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Ian McKellen’s Blog – Delays, Directors, Nights in Namibia

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Ian McKellen will play “Two” in AMC’s forthcoming mini-series,The Prisoner. His diary entries from the set during filming and production will appear periodically in The Prisoner blog.

Film schedules often shift but always in one direction: They get delayed. Why, is another matter and not one usually divulged to the actors when they are informed, just before they are ready to leave home, that they can stay at home for a few extra days. Two weeks ago my bags were packed, I’d said most of my goodbyes, was ready to turn off the water heater and double-lock the windows, when a brisk phone call from my agent said: “Hold on, there’s been a delay. You are not needed in Namibia yet awhile. Nothing to worry about.” So I didn’t, until the next day there was another call to say there was a problem, unspecified.

Then, the following day, the bombshell. The director of The Prisoner, the estimable and universally-liked Jon Jones, who had cast me and visited me at home to express his excitement about the project he had worked on for 18 months; who had introduced me to the AMC producers over dinner in a Soho restaurant in London; who had led me through my scenes during those rehearsals I’ve already blogged about: Jon Jones was now off the job. Indeed, as I crossed Africa north to south en route for Cape Town where I would rest up for three nights before going on to film in Namibia, he was flying home in the opposite direction, with only he knows what feelings of relief or regret in his heart.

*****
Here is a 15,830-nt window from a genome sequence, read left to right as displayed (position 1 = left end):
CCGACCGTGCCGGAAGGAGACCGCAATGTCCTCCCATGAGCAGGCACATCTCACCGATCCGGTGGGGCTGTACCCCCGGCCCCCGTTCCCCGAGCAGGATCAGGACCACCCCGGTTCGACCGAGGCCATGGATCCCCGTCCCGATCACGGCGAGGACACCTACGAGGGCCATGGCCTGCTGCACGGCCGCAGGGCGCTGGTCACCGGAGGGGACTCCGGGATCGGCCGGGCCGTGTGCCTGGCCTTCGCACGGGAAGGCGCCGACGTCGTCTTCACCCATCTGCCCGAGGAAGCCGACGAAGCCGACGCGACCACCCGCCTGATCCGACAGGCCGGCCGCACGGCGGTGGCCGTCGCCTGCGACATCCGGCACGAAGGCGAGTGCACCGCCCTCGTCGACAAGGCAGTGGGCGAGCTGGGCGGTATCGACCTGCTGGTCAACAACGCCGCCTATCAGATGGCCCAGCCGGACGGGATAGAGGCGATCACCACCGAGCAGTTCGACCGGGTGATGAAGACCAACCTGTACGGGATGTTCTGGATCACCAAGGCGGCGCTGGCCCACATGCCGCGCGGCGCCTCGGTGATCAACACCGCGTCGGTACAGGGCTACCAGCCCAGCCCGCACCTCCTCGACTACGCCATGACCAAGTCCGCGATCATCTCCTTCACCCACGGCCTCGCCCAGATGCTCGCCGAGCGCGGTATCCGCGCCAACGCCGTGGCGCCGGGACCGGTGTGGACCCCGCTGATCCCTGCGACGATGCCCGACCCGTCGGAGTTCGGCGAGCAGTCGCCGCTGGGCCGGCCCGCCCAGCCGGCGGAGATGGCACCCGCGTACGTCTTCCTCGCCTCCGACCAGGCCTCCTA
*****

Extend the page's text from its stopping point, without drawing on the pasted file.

As I ordered a meal aboard the BA flight, a stranger left his seat across the aisle to say hello — which is how I met the new director Nick Hurran. He is an easy man to like and we bonded as we journeyed together into the unexpected. I didn’t envy his having to spring into action, as onto a seesaw of being sympathetic to decisions already made and yet insistent that changes were necessary. He seemed excited and apprehensive simultaneously, but I re-assured him that coming to the rescue was an honourable part to play. After dinner, we shared a sleeping-pill. Back in his seat he was reading his way through The Prisoner scripts as I fell asleep and woke up over Africa.

On landing, I checked with the producers who explained that after a few days filming, there had been a disagreement over the look of the Village and the style of its presentation on screen. Not having yet started on the job, I couldn’t disagree and anyway, it would have been impractical for me to reverse the decision to improve things. Fait accompli. When I e-mailed commiserations to Jon, he replied immediately with his best wishes for the shoot.

Two days later, feeling more relaxed about the new situation, I flew north to Namibia, of which more next time. I settled in to my apartment overlooking the Atlantic and that night strolled along the front to a seaside fish restaurant to meet up with my colleagues. The surf pounded the strand and in a black sky punctured with stars, the crescent moon lay on its back, which it never does in the Northern Hemisphere. I felt a long way from home and, of course, I was.

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